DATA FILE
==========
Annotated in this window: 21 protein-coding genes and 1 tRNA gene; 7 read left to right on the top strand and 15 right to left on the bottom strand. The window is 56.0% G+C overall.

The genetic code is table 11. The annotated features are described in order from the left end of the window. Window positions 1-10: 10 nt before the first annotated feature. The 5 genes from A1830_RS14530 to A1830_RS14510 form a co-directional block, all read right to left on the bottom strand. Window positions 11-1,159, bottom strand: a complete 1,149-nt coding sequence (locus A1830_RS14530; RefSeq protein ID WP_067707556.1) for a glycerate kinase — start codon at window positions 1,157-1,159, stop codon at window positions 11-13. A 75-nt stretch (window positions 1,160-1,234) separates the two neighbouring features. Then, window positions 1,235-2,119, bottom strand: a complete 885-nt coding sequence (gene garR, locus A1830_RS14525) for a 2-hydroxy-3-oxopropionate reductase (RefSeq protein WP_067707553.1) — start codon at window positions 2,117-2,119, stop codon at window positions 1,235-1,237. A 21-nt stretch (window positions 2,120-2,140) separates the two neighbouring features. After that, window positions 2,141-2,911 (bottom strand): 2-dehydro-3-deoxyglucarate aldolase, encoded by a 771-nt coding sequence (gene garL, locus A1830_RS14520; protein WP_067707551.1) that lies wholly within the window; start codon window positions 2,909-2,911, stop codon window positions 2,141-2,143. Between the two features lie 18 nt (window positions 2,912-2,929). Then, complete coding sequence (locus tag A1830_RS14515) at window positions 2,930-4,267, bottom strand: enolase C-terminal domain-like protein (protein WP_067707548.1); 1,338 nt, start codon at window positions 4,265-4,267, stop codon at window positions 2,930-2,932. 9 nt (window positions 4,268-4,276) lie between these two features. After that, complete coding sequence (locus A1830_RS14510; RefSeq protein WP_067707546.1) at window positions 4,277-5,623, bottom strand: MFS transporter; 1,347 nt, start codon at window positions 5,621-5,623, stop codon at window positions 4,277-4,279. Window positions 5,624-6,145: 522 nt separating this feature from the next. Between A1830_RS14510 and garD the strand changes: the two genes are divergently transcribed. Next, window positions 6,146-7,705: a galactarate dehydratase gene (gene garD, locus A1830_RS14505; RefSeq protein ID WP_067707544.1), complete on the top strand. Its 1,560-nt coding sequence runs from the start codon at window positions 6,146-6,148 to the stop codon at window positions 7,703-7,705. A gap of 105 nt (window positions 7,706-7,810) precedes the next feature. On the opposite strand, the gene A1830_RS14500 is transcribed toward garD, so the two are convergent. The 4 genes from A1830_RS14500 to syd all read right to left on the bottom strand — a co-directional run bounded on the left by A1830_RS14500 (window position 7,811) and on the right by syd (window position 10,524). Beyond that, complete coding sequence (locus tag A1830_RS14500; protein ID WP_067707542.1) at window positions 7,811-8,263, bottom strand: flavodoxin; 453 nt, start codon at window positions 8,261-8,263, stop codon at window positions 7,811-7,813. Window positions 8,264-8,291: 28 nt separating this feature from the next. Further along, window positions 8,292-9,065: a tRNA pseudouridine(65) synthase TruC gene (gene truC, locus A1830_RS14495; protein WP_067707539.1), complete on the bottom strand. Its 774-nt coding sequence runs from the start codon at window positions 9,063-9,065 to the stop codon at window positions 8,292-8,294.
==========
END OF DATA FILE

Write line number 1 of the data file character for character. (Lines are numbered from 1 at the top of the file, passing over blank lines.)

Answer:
Annotated in this window: 21 protein-coding genes and 1 tRNA gene; 7 read left to right on the top strand and 15 right to left on the bottom strand. The window is 56.0% G+C overall.